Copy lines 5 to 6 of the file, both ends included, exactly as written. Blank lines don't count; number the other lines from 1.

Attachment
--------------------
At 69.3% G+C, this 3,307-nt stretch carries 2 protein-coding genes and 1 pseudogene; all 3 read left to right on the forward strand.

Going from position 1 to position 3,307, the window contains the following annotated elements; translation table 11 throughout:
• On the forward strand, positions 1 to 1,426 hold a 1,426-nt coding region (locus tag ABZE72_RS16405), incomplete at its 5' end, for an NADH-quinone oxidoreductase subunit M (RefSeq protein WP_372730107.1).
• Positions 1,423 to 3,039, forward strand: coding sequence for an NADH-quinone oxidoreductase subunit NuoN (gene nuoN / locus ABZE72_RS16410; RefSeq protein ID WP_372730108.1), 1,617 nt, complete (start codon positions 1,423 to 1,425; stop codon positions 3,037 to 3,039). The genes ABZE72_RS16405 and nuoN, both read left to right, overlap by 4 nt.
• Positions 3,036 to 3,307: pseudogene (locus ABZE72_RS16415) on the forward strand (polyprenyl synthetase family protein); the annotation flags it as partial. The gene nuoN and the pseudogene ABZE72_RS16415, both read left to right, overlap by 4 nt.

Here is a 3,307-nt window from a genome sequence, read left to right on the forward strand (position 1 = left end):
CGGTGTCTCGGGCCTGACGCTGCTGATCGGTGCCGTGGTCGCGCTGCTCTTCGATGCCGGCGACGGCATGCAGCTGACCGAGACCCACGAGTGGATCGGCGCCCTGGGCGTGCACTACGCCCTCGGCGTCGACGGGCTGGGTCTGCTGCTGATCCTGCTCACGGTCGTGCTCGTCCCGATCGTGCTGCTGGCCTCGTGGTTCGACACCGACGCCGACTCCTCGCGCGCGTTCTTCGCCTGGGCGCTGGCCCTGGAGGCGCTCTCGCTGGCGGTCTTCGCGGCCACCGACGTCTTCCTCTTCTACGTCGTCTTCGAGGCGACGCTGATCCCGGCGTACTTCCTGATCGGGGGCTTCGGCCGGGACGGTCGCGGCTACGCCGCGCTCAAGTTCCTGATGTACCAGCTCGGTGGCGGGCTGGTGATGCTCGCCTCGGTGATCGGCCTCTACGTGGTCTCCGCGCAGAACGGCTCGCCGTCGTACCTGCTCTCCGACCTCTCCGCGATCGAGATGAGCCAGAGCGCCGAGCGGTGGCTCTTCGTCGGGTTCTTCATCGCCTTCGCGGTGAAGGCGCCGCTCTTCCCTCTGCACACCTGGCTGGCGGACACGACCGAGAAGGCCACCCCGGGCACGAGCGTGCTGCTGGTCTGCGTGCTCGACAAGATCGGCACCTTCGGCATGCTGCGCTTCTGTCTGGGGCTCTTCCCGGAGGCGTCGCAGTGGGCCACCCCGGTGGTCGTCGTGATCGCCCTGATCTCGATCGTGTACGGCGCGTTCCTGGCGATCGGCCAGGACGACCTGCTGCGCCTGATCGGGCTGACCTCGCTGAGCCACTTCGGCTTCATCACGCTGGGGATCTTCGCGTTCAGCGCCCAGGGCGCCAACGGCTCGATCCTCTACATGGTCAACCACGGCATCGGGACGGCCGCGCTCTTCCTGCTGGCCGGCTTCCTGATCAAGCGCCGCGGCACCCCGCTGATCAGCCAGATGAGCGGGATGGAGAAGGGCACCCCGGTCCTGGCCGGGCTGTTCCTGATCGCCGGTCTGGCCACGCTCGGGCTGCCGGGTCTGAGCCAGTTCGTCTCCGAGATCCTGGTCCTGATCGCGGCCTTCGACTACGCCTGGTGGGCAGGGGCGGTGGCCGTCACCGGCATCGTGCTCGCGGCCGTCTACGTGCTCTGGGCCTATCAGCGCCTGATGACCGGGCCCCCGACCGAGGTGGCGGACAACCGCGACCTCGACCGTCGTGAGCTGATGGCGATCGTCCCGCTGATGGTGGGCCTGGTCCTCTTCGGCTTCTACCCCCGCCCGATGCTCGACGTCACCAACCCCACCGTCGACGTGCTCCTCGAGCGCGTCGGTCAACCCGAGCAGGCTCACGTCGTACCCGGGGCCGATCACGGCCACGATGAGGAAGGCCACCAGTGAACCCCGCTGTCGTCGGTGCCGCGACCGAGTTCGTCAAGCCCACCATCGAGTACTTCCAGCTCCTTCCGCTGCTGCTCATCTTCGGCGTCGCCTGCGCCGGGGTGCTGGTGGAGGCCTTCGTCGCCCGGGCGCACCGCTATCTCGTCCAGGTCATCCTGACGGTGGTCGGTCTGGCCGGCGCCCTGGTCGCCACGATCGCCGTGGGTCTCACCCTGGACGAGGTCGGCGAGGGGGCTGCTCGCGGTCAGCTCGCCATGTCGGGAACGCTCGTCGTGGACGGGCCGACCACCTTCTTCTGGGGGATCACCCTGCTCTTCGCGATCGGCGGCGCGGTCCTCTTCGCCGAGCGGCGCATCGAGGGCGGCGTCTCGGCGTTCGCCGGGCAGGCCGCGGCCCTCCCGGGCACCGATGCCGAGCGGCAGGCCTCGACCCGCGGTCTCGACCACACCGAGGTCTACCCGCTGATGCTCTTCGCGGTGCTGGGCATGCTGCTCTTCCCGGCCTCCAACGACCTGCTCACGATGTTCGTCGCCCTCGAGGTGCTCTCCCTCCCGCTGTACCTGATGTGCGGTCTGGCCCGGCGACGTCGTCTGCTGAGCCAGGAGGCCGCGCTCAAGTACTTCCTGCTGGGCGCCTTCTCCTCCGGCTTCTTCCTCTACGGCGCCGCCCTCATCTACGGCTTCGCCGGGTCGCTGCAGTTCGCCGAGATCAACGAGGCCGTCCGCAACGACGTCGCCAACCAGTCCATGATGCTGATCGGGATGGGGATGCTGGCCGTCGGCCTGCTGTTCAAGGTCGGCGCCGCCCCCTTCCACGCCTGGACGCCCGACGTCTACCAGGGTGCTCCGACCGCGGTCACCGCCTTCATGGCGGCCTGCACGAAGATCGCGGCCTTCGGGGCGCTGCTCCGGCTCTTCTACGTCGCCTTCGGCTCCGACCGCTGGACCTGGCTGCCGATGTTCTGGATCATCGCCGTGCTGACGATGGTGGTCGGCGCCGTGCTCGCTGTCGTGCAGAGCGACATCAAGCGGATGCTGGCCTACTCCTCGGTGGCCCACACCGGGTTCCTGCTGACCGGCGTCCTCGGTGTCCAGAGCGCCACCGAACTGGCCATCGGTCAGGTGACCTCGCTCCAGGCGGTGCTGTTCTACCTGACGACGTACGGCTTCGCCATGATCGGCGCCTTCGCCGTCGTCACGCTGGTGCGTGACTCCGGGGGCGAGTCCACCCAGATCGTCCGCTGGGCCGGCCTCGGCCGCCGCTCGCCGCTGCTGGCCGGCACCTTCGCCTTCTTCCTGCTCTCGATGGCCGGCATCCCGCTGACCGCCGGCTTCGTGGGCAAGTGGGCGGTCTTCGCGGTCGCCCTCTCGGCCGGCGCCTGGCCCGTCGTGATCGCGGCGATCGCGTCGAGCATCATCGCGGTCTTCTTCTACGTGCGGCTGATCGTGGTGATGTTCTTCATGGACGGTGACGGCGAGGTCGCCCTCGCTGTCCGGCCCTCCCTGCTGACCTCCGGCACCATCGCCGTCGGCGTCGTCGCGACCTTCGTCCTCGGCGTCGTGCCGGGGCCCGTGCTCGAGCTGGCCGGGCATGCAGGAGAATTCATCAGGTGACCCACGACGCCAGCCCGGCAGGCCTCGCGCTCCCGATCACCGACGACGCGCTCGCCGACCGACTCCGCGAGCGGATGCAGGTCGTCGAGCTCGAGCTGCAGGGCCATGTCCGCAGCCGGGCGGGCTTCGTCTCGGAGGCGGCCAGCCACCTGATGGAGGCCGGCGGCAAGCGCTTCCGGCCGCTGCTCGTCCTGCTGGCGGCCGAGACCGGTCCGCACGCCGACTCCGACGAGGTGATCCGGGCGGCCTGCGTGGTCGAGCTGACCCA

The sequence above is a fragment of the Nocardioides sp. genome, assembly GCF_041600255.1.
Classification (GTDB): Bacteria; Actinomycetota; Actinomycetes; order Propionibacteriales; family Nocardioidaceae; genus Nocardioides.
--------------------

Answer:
• Positions 3,036 to 3,307: pseudogene (locus ABZE72_RS16415) on the forward strand (polyprenyl synthetase family protein); the annotation flags it as partial. The gene nuoN and the pseudogene ABZE72_RS16415, both read left to right, overlap by 4 nt.

Here is a 3,307-nt window from a genome sequence, read left to right on the forward strand (position 1 = left end):